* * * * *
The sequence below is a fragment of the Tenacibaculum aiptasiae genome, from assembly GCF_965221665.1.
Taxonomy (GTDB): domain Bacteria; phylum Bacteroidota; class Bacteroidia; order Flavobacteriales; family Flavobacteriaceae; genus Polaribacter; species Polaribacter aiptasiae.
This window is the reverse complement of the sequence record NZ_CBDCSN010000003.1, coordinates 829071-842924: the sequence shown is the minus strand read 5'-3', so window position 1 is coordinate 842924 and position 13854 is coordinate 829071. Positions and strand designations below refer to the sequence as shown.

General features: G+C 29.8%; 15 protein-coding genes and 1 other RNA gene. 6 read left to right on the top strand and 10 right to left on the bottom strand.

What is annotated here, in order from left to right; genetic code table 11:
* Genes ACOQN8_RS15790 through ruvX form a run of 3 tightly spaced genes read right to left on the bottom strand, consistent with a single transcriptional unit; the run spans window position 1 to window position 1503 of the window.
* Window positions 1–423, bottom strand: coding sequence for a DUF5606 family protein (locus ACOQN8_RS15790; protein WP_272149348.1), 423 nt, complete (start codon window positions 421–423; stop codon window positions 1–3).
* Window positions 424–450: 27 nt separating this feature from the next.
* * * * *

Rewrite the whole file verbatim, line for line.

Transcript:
The sequence below is a fragment of the Tenacibaculum aiptasiae genome, from assembly GCF_965221665.1.
Taxonomy (GTDB): domain Bacteria; phylum Bacteroidota; class Bacteroidia; order Flavobacteriales; family Flavobacteriaceae; genus Polaribacter; species Polaribacter aiptasiae.
This window is the reverse complement of the sequence record NZ_CBDCSN010000003.1, coordinates 829071-842924: the sequence shown is the minus strand read 5'-3', so window position 1 is coordinate 842924 and position 13854 is coordinate 829071. Positions and strand designations below refer to the sequence as shown.

General features: G+C 29.8%; 15 protein-coding genes and 1 other RNA gene. 6 read left to right on the top strand and 10 right to left on the bottom strand.

What is annotated here, in order from left to right; genetic code table 11:
* Genes ACOQN8_RS15790 through ruvX form a run of 3 tightly spaced genes read right to left on the bottom strand, consistent with a single transcriptional unit; the run spans window position 1 to window position 1503 of the window.
* Window positions 1–423, bottom strand: coding sequence for a DUF5606 family protein (locus ACOQN8_RS15790; protein WP_272149348.1), 423 nt, complete (start codon window positions 421–423; stop codon window positions 1–3).
* Window positions 424–450: 27 nt separating this feature from the next.